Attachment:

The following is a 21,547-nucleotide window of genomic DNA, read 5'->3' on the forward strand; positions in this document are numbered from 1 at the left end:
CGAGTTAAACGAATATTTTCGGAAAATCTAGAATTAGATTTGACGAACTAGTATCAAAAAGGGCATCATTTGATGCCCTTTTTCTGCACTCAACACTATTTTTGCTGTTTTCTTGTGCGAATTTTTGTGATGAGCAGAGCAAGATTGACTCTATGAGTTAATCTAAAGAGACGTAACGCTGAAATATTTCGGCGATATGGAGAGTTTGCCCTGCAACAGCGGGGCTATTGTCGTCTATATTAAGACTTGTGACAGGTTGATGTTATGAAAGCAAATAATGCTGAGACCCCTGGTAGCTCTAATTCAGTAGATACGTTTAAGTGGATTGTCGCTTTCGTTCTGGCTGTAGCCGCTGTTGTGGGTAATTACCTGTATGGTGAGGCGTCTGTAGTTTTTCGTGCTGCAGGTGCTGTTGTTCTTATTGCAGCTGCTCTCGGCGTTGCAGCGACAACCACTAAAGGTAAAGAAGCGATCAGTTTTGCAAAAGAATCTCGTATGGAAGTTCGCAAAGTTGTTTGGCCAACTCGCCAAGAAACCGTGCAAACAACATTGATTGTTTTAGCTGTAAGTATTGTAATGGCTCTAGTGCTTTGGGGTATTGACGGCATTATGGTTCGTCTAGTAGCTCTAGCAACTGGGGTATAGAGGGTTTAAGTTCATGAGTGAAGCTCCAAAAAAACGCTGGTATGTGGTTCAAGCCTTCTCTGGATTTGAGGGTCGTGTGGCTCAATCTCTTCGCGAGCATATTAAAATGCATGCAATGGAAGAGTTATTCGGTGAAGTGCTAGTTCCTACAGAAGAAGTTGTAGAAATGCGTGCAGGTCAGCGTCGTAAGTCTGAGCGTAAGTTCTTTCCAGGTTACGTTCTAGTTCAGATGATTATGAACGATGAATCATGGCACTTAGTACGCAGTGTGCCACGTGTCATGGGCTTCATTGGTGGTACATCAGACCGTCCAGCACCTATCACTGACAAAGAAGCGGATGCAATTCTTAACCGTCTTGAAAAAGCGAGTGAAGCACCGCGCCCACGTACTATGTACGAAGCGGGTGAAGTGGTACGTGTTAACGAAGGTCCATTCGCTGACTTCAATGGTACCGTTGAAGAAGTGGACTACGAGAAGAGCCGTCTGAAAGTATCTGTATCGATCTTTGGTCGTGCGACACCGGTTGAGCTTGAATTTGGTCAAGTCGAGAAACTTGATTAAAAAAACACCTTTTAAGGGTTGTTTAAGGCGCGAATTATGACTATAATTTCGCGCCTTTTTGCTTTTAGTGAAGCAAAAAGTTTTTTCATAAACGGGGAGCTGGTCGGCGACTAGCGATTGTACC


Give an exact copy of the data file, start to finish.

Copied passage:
The following is a 21,547-nucleotide window of genomic DNA, read 5'->3' on the forward strand; positions in this document are numbered from 1 at the left end:
CGAGTTAAACGAATATTTTCGGAAAATCTAGAATTAGATTTGACGAACTAGTATCAAAAAGGGCATCATTTGATGCCCTTTTTCTGCACTCAACACTATTTTTGCTGTTTTCTTGTGCGAATTTTTGTGATGAGCAGAGCAAGATTGACTCTATGAGTTAATCTAAAGAGACGTAACGCTGAAATATTTCGGCGATATGGAGAGTTTGCCCTGCAACAGCGGGGCTATTGTCGTCTATATTAAGACTTGTGACAGGTTGATGTTATGAAAGCAAATAATGCTGAGACCCCTGGTAGCTCTAATTCAGTAGATACGTTTAAGTGGATTGTCGCTTTCGTTCTGGCTGTAGCCGCTGTTGTGGGTAATTACCTGTATGGTGAGGCGTCTGTAGTTTTTCGTGCTGCAGGTGCTGTTGTTCTTATTGCAGCTGCTCTCGGCGTTGCAGCGACAACCACTAAAGGTAAAGAAGCGATCAGTTTTGCAAAAGAATCTCGTATGGAAGTTCGCAAAGTTGTTTGGCCAACTCGCCAAGAAACCGTGCAAACAACATTGATTGTTTTAGCTGTAAGTATTGTAATGGCTCTAGTGCTTTGGGGTATTGACGGCATTATGGTTCGTCTAGTAGCTCTAGCAACTGGGGTATAGAGGGTTTAAGTTCATGAGTGAAGCTCCAAAAAAACGCTGGTATGTGGTTCAAGCCTTCTCTGGATTTGAGGGTCGTGTGGCTCAATCTCTTCGCGAGCATATTAAAATGCATGCAATGGAAGAGTTATTCGGTGAAGTGCTAGTTCCTACAGAAGAAGTTGTAGAAATGCGTGCAGGTCAGCGTCGTAAGTCTGAGCGTAAGTTCTTTCCAGGTTACGTTCTAGTTCAGATGATTATGAACGATGAATCATGGCACTTAGTACGCAGTGTGCCACGTGTCATGGGCTTCATTGGTGGTACATCAGACCGTCCAGCACCTATCACTGACAAAGAAGCGGATGCAATTCTTAACCGTCTTGAAAAAGCGAGTGAAGCACCGCGCCCACGTACTATGTACGAAGCGGGTGAAGTGGTACGTGTTAACGAAGGTCCATTCGCTGACTTCAATGGTACCGTTGAAGAAGTGGACTACGAGAAGAGCCGTCTGAAAGTATCTGTATCGATCTTTGGTCGTGCGACACCGGTTGAGCTTGAATTTGGTCAAGTCGAGAAACTTGATTAAAAAAACACCTTTTAAGGGTTGTTTAAGGCGCGAATTATGACTATAATTTCGCGCCTTTTTGCTTTTAGTGAAGCAAAAAGTTTTTTCATAAACGGGGAGCTGGTCGGCGACTAGCGATTGTACC